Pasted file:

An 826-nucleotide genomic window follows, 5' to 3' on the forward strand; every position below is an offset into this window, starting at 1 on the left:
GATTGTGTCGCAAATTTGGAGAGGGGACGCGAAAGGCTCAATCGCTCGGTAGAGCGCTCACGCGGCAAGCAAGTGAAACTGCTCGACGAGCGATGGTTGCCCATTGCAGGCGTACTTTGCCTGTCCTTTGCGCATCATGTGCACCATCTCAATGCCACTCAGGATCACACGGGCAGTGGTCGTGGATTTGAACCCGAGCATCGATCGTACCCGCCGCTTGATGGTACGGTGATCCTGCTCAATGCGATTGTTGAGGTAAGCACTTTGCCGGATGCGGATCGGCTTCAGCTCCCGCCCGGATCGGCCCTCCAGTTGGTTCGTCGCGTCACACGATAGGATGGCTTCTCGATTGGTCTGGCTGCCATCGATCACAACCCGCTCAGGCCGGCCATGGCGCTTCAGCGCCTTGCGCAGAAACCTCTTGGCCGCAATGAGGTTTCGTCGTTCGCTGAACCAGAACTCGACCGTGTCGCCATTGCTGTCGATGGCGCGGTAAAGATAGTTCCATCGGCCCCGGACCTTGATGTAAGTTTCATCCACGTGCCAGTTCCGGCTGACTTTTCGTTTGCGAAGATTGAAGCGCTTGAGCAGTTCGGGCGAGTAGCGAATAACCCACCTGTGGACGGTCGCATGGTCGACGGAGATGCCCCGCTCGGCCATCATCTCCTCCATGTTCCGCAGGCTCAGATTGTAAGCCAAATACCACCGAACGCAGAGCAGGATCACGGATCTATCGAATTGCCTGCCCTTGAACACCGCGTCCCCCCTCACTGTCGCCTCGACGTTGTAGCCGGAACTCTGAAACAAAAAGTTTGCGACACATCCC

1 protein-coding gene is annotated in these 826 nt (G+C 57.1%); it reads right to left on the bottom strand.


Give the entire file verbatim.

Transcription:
An 826-nucleotide genomic window follows, 5' to 3' on the forward strand; every position below is an offset into this window, starting at 1 on the left:
GATTGTGTCGCAAATTTGGAGAGGGGACGCGAAAGGCTCAATCGCTCGGTAGAGCGCTCACGCGGCAAGCAAGTGAAACTGCTCGACGAGCGATGGTTGCCCATTGCAGGCGTACTTTGCCTGTCCTTTGCGCATCATGTGCACCATCTCAATGCCACTCAGGATCACACGGGCAGTGGTCGTGGATTTGAACCCGAGCATCGATCGTACCCGCCGCTTGATGGTACGGTGATCCTGCTCAATGCGATTGTTGAGGTAAGCACTTTGCCGGATGCGGATCGGCTTCAGCTCCCGCCCGGATCGGCCCTCCAGTTGGTTCGTCGCGTCACACGATAGGATGGCTTCTCGATTGGTCTGGCTGCCATCGATCACAACCCGCTCAGGCCGGCCATGGCGCTTCAGCGCCTTGCGCAGAAACCTCTTGGCCGCAATGAGGTTTCGTCGTTCGCTGAACCAGAACTCGACCGTGTCGCCATTGCTGTCGATGGCGCGGTAAAGATAGTTCCATCGGCCCCGGACCTTGATGTAAGTTTCATCCACGTGCCAGTTCCGGCTGACTTTTCGTTTGCGAAGATTGAAGCGCTTGAGCAGTTCGGGCGAGTAGCGAATAACCCACCTGTGGACGGTCGCATGGTCGACGGAGATGCCCCGCTCGGCCATCATCTCCTCCATGTTCCGCAGGCTCAGATTGTAAGCCAAATACCACCGAACGCAGAGCAGGATCACGGATCTATCGAATTGCCTGCCCTTGAACACCGCGTCCCCCCTCACTGTCGCCTCGACGTTGTAGCCGGAACTCTGAAACAAAAAGTTTGCGACACATCCC

1 protein-coding gene is annotated in these 826 nt (G+C 57.1%); it reads right to left on the bottom strand.